Koeman could play his compact style last year and rely on the fact he had Lukaku up top slotting more goals than you would reasonably expect with the chances he got. That’s the new xG thing you see on MOTD- as much of a high maintenance pain in the arse he was, he slotted goals. Koeman needs to breathe life and an identity into his team. They all need to be sure of their role, their purpose, and how it all knits together, because it’s all well and good being a tight arse down one end, you need the same kind of cohesion down the other end, too. People want a new striker, and while a top striker would obviously help us, it’s the play before it gets to the striker that we should be watching closest. I’ve said this before, but it needs saying again: for most teams, about a third of shots hit are on target. About a third of those shots you hit on target result in goals. If you’re blessed to have a Lukaku, you can get a better return than that- and that’s the difference between a pretty good season, and getting what your play deserves. We don’t have a Lukaku now. After 3 games this season, we’re averaging 7.67 shots per game. Only Swansea average less. We are averaging 2 shots on target. Only Swansea are averaging less. It’s really that bad.

Yes, we’ve been dealt a gobshite of an opening run of fixtures. Yes, like any side, we hope to improve beyond what other sides will want to improve themselves, and no, we shouldn’t write anything off three league games into the season. But there’s no bliss in ignorance. This team has to play better. The manager has to get more from them.

As always, for more nonsense, you can find me here: https://twitter.com/EvertonMusings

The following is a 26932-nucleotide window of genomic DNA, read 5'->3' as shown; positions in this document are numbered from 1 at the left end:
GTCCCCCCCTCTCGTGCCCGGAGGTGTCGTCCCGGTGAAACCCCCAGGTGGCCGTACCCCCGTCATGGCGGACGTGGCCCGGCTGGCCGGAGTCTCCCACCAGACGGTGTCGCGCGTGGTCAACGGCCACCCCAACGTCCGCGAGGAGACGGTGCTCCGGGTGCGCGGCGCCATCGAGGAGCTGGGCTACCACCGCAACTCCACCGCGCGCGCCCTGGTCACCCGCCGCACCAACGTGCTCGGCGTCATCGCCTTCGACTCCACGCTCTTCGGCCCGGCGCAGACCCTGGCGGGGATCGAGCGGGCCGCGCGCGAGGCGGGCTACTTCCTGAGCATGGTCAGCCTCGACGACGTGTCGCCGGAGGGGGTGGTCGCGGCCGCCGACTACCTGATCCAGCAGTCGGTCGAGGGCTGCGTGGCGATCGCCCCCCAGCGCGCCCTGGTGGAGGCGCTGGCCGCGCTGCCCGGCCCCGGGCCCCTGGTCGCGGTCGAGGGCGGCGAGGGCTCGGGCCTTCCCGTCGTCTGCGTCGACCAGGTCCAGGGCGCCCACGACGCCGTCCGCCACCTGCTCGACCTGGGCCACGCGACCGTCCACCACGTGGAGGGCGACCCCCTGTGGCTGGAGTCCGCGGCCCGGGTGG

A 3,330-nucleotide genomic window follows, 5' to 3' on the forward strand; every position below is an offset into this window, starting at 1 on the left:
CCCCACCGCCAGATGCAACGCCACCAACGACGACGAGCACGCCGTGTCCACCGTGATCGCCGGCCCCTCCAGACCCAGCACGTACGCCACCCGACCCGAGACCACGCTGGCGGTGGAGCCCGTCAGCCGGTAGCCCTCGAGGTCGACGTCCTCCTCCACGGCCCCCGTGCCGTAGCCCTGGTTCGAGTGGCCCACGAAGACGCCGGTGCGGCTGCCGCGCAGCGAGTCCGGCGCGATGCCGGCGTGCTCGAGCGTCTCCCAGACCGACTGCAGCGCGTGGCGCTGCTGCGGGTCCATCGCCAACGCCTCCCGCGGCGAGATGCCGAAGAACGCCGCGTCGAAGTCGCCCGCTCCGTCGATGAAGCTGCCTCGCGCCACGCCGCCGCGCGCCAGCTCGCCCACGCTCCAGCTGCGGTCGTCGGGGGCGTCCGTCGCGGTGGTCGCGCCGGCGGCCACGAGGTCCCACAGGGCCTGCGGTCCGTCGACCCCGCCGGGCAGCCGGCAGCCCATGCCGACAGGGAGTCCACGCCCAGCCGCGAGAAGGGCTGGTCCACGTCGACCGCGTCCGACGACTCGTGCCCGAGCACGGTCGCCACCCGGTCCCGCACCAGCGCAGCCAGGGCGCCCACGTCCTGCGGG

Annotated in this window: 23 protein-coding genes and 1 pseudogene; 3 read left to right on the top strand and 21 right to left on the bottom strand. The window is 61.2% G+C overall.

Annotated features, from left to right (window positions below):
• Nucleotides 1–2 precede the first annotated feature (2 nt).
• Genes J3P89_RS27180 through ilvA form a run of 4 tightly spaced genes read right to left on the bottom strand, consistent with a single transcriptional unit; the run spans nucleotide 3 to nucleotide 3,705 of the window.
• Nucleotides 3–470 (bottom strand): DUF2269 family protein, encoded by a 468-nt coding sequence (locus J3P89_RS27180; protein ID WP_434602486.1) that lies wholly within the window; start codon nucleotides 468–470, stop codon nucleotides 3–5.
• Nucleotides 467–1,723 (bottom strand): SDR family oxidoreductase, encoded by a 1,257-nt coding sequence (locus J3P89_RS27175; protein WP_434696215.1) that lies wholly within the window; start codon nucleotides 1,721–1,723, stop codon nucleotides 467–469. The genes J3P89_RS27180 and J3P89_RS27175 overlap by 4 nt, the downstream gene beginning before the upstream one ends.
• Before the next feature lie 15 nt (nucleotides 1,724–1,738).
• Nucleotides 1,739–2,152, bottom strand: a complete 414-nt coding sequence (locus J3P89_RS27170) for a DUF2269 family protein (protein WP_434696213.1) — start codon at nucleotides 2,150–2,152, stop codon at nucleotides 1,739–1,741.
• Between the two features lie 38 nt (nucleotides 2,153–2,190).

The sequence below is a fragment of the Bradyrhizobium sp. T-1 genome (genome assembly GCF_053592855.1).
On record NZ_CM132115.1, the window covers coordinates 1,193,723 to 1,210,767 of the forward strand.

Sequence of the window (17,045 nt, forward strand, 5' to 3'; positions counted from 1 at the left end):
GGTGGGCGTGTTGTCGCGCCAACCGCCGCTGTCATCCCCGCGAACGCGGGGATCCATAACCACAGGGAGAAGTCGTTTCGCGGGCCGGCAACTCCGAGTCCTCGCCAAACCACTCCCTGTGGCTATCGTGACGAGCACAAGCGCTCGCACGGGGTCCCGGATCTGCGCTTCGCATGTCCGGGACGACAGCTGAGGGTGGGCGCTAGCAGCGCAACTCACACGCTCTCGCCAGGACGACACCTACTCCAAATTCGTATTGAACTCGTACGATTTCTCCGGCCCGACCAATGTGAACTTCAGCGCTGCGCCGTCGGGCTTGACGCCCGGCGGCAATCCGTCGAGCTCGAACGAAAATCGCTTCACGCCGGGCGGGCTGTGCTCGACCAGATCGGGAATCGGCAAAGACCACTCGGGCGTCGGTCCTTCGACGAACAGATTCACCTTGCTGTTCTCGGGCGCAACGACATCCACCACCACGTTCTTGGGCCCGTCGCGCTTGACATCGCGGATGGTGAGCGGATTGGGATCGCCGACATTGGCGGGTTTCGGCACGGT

27.8.17 Chelsea (a)

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“Don’t wish it away
Don’t look at it like it’s forever
Between you and me I could honestly say
That things can only get better”

After spending £150m odd this summer, you’d like to think there would be some depth in the squad and an ability to cope with the rigorous demands of twice a week football, or in this case, three games in six days. Unfortunately, the ridiculous suspension to Morgan Schneiderlin and a couple of injuries elsewhere, coupled with Mirallas being dropped for having a sulk, has left us looking thinner than Mick Quinn’s racehorse. Only the Champions to play then.

Being absolutely brutal, there was never any point in the match where Everton looked worthy of even a point. Chelsea dominated from start to finish, with the home side looking menacing and us looking stretched ragged. Sandro returned to the team but spent most of the first half at least 40 yards from his nearest teammate. Davies and Gueye were ineffectual in midfield. The wing backs were pressed in and unable to create anything going forward. Sigurdsson looked like a man playing his 2nd game in three days with no preseason. The less said about Ashley Williams the better.